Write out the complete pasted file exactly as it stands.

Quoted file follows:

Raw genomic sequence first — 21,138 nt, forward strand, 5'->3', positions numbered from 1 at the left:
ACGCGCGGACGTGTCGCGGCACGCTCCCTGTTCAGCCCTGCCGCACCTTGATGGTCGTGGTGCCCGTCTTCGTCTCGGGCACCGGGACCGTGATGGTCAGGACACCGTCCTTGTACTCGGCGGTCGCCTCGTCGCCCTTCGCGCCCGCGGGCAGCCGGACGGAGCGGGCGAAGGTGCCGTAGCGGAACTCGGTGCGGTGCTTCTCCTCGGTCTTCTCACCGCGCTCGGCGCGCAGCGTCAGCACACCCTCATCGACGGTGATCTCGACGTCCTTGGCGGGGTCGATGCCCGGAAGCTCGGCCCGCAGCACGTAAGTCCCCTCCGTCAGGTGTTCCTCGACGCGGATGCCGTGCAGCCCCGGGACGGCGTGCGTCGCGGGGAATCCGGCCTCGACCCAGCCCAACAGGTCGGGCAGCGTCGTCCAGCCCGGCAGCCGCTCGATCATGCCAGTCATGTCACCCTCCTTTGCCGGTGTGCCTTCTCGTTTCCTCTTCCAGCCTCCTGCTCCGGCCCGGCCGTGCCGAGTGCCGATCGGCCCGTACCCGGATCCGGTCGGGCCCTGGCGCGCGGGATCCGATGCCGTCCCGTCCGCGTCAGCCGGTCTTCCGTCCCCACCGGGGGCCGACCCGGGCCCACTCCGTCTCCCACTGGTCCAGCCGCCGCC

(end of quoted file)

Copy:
Raw genomic sequence first — 21,138 nt, forward strand, 5'->3', positions numbered from 1 at the left:
ACGCGCGGACGTGTCGCGGCACGCTCCCTGTTCAGCCCTGCCGCACCTTGATGGTCGTGGTGCCCGTCTTCGTCTCGGGCACCGGGACCGTGATGGTCAGGACACCGTCCTTGTACTCGGCGGTCGCCTCGTCGCCCTTCGCGCCCGCGGGCAGCCGGACGGAGCGGGCGAAGGTGCCGTAGCGGAACTCGGTGCGGTGCTTCTCCTCGGTCTTCTCACCGCGCTCGGCGCGCAGCGTCAGCACACCCTCATCGACGGTGATCTCGACGTCCTTGGCGGGGTCGATGCCCGGAAGCTCGGCCCGCAGCACGTAAGTCCCCTCCGTCAGGTGTTCCTCGACGCGGATGCCGTGCAGCCCCGGGACGGCGTGCGTCGCGGGGAATCCGGCCTCGACCCAGCCCAACAGGTCGGGCAGCGTCGTCCAGCCCGGCAGCCGCTCGATCATGCCAGTCATGTCACCCTCCTTTGCCGGTGTGCCTTCTCGTTTCCTCTTCCAGCCTCCTGCTCCGGCCCGGCCGTGCCGAGTGCCGATCGGCCCGTACCCGGATCCGGTCGGGCCCTGGCGCGCGGGATCCGATGCCGTCCCGTCCGCGTCAGCCGGTCTTCCGTCCCCACCGGGGGCCGACCCGGGCCCACTCCGTCTCCCACTGGTCCAGCCGCCGCC